So, our school districts suffer from an entitlement illusion. Resident children are counted and each one represents a funding allotment from various taxpayer sources. Each district feels ownership of those dollars and as we see so often bemoans loss and pain when resident children choose not to receive service in a district school and so don’t “count” for funding purposes. Of course, some visionary district administrators and school board members see children, not as dollars, but as learners whose needs come ahead of any thoughts of district ownership. They also see enrollment shifts as reason to examine quality, improve service, and attract customers.
That is what school choice does, of course. It turns complacent parents into discerning consumers. It makes schools earn and keep their business. It shifts the focus to results and how to achieve and then describe that success to prospective families. School choice must be an informed choice and there is work to do to give parents meaningful data so we can compare our options. We’ve begun that in Wisconsin, but have a long way to go to empower education consumers both during school selection and as children progress through a school career.
Some may be afraid of giving parents a choice among school options. Some think parents are not equipped to make the proper choice. Some think neighborhood schools must be preserved, as they are today, at all cost. Their interest is tied to the welfare of the system, so they put the system above all else. In a committee hearing on open enrollment reform last session, one of our Wisconsin senators admitted it wasn’t rational, but even so said he was inclined to build fences around neighborhood schools to keep children in since the welfare of the school depended on them staying there. He didn’t mention the welfare of the children. Neither did the lawmaker concerned about what these reforms would do to the sports teams of his local school districts.
Thanks to the leadership of Governor Walker, we prevailed in our efforts to bring full year public school choice to Wisconsin through open enrollment reform. We’ve come a long way, but more needs to be done to ensure every Wisconsin child has access to the great education he or she deserves.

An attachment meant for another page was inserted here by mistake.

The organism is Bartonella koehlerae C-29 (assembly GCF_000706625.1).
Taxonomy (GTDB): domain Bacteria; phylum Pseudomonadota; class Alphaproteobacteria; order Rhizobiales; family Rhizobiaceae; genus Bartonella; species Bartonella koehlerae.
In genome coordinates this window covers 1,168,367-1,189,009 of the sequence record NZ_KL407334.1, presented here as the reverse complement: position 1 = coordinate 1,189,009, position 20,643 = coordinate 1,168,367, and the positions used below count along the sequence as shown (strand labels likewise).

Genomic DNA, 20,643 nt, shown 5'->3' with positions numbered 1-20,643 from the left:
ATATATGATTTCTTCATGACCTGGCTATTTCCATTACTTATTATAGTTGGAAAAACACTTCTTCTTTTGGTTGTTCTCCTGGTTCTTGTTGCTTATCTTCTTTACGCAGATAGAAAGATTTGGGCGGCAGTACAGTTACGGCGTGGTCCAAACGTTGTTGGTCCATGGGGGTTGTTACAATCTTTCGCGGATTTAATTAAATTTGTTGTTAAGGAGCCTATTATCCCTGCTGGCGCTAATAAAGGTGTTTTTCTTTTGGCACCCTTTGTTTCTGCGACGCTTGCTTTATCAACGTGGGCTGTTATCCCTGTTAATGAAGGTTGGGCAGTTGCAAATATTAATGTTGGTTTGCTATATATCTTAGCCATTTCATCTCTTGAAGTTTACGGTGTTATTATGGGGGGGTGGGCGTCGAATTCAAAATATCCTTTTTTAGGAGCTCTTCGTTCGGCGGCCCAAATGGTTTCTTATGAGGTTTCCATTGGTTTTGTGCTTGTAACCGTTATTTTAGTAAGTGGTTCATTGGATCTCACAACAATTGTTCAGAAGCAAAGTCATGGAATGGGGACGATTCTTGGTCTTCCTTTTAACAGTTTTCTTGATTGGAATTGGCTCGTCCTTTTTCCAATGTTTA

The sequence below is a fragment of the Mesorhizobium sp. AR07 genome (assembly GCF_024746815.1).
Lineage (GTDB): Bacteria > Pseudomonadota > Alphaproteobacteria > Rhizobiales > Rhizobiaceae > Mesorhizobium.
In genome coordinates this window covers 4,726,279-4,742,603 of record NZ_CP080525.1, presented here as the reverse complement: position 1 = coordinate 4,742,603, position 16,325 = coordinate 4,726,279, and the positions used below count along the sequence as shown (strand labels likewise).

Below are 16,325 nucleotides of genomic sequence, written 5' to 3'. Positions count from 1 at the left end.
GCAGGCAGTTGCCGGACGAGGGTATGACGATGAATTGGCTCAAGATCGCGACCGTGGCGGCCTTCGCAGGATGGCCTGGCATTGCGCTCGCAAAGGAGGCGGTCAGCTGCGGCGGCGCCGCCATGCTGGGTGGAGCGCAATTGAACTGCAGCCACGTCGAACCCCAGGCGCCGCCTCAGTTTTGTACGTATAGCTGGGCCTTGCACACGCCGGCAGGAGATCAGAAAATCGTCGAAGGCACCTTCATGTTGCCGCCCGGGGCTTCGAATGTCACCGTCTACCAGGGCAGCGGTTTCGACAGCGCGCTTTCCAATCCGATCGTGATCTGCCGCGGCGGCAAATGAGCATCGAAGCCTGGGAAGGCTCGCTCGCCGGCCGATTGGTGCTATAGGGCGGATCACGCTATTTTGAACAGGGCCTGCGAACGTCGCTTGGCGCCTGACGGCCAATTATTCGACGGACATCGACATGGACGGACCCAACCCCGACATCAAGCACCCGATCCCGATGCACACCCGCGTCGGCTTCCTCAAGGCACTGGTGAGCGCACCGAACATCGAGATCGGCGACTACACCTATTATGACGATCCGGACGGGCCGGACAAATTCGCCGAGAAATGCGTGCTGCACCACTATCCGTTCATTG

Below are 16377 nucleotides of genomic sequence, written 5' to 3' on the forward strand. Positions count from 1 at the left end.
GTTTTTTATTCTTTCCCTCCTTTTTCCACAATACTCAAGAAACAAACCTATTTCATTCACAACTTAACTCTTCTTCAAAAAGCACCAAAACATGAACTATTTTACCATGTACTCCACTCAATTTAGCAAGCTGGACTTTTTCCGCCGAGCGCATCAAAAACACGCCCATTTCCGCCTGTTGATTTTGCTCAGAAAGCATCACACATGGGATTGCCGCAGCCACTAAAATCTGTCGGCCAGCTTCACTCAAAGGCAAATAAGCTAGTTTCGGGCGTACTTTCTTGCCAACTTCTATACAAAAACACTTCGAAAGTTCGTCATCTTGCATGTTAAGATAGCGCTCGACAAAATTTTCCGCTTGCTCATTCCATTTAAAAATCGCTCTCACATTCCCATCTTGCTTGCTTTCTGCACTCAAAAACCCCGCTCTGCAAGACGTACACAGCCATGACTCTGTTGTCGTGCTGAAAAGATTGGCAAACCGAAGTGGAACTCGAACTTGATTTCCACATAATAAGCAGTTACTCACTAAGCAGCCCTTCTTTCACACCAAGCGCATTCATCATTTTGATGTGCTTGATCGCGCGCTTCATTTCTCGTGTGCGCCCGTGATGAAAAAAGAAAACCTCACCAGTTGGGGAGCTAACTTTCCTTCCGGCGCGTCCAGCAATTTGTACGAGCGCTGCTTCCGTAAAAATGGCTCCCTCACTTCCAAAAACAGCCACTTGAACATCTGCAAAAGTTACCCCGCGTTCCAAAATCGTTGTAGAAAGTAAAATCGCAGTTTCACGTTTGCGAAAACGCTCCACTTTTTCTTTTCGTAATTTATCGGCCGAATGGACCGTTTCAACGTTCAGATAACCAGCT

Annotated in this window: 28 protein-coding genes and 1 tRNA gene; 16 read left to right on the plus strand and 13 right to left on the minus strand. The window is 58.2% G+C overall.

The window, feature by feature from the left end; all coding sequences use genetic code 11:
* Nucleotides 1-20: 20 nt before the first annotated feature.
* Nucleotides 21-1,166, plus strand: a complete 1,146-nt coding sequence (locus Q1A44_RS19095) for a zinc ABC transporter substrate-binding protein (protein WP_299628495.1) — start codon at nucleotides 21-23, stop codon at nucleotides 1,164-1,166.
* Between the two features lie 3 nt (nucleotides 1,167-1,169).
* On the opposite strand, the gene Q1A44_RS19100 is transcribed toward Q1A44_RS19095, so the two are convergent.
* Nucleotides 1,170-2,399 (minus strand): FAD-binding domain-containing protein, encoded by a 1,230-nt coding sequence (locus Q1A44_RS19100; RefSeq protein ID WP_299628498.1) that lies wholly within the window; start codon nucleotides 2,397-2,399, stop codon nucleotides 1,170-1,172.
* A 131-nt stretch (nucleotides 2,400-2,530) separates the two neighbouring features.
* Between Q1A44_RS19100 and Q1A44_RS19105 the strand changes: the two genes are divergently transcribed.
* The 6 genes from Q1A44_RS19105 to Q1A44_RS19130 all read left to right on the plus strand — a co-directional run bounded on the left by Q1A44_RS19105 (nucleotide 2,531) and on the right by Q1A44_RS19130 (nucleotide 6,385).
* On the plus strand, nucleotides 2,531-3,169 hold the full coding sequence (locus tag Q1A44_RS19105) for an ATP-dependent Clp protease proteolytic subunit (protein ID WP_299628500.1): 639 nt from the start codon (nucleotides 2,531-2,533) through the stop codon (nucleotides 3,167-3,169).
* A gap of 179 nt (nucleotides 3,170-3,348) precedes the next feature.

However, every push for reform is met with resistance from those who value the system first. And it doesn’t need to be that way.
As some of our most highly compensated educators, our district administrators can surely overcome any inconvenience or challenges posed by school choice. Our conservative lawmakers can’t give in to fear, but instead stand with our children and with educational options for all families. They must not be swayed away from reform by arguments that safeguard the system. The system can and will accommodate.
Neighborhood schools will always educate the vast majority of our boys and girls. We just need them to do the best job of it and to give us alternatives when it doesn’t make the grade. Support for school choice among Wisconsin voters grows with each measure. Those who value freedom of school choice for Wisconsin families must watch closely and elect legislators who vote for family-friendly, child-centered reforms that expand our education marketplace.
It’s National School Choice Week. Whether your children attend their neighborhood public school, or even if you don’t have kids, this reform matters to you. For this mom knows that family-friendly, child-centered policies that expand our education marketplace and force competitive pressures onto a status quo are good for all taxpayers.
Fernandez is a mom from Mukwonago, a 2009 candidate for the Department of Public Instruction and an education reform advocate. You can follow her on twitter @DigitalEdMom.